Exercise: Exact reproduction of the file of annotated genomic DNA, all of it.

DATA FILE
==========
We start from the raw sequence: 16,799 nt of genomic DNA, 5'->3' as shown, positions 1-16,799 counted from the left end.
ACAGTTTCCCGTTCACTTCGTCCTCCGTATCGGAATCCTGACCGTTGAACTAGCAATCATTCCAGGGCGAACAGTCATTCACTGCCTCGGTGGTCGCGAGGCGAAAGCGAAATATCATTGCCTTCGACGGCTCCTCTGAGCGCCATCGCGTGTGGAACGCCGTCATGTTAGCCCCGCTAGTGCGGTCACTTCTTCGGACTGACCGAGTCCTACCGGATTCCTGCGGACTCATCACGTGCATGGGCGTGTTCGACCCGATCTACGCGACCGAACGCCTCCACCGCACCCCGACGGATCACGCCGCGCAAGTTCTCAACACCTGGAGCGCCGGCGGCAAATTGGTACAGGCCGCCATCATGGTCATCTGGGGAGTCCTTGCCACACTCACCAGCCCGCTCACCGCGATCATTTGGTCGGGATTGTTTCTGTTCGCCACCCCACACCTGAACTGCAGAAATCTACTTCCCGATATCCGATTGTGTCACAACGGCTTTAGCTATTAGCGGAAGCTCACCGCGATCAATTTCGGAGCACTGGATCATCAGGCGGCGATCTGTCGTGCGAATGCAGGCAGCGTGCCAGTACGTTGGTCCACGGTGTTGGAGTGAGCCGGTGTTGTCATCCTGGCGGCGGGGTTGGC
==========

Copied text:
We start from the raw sequence: 16,799 nt of genomic DNA, 5'->3' as shown, positions 1-16,799 counted from the left end.
ACAGTTTCCCGTTCACTTCGTCCTCCGTATCGGAATCCTGACCGTTGAACTAGCAATCATTCCAGGGCGAACAGTCATTCACTGCCTCGGTGGTCGCGAGGCGAAAGCGAAATATCATTGCCTTCGACGGCTCCTCTGAGCGCCATCGCGTGTGGAACGCCGTCATGTTAGCCCCGCTAGTGCGGTCACTTCTTCGGACTGACCGAGTCCTACCGGATTCCTGCGGACTCATCACGTGCATGGGCGTGTTCGACCCGATCTACGCGACCGAACGCCTCCACCGCACCCCGACGGATCACGCCGCGCAAGTTCTCAACACCTGGAGCGCCGGCGGCAAATTGGTACAGGCCGCCATCATGGTCATCTGGGGAGTCCTTGCCACACTCACCAGCCCGCTCACCGCGATCATTTGGTCGGGATTGTTTCTGTTCGCCACCCCACACCTGAACTGCAGAAATCTACTTCCCGATATCCGATTGTGTCACAACGGCTTTAGCTATTAGCGGAAGCTCACCGCGATCAATTTCGGAGCACTGGATCATCAGGCGGCGATCTGTCGTGCGAATGCAGGCAGCGTGCCAGTACGTTGGTCCACGGTGTTGGAGTGAGCCGGTGTTGTCATCCTGGCGGCGGGGTTGGC